Vendors showed us a document calling them to a meeting at city hall this week to find out they now have to enter a lottery for the corners where they set up shop. Some families have sold hot dogs and chips at the same corners for decades.
“I have a business here downtown Cleveland, and this is my life. If they take this away from me, I’m gonna lose everything,” said vendor George Tsambounieris.
Vendor Phillip Priester teared up talking about how his family has been in the business for generations.
“Built it up since ’92. My father…and they take it,” he said.
Vendors said new city rules just went into effect, so in order to get permits a lottery will determine who can set up where.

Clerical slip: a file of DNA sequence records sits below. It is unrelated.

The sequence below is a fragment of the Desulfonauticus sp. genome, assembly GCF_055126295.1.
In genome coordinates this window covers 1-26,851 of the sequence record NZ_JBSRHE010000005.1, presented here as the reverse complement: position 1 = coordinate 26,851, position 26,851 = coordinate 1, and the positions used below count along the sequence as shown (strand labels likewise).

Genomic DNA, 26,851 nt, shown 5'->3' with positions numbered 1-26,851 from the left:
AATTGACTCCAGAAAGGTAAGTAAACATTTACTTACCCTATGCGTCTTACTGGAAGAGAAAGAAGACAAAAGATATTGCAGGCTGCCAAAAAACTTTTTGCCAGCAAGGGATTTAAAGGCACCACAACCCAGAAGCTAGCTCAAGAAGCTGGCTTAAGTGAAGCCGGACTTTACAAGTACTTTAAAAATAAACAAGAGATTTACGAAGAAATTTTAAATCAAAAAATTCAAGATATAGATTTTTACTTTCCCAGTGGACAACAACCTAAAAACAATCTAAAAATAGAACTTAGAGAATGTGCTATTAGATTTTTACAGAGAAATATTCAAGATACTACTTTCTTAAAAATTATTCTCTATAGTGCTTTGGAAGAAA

“What do you mean you’re taking my spot? They’re like, ‘What are you gonna do about it?'” Priester said.
“All my customers here, my customers, just like everybody else, they know this is where I stand,” Tsambounieris said.
A group of vendors turned to the I-Team hoping we could find out what’s behind this. We started looking into city documents outlining the new rules. We contracted the mayor’s office and Cleveland City Hall. By deadline for this story Wednesday afternoon, Cleveland Mayor Frank Jackson’s Office responded to us with complete silence.
Four councilmen told us they had not been informed why the new rules went into effect.
One city hall source told us the change in the process had been made so that the best spots downtown don’t stay controlled by the same people. But good luck selling that to the vendors who’ve made a hard living in those spots.
“I would like the city of Cleveland to keep the vendors the way they are for the last 40 years,” Tsambounieris said.
We’ll keep asking questions. But soon, no telling where you might find some of your favorite vendors.
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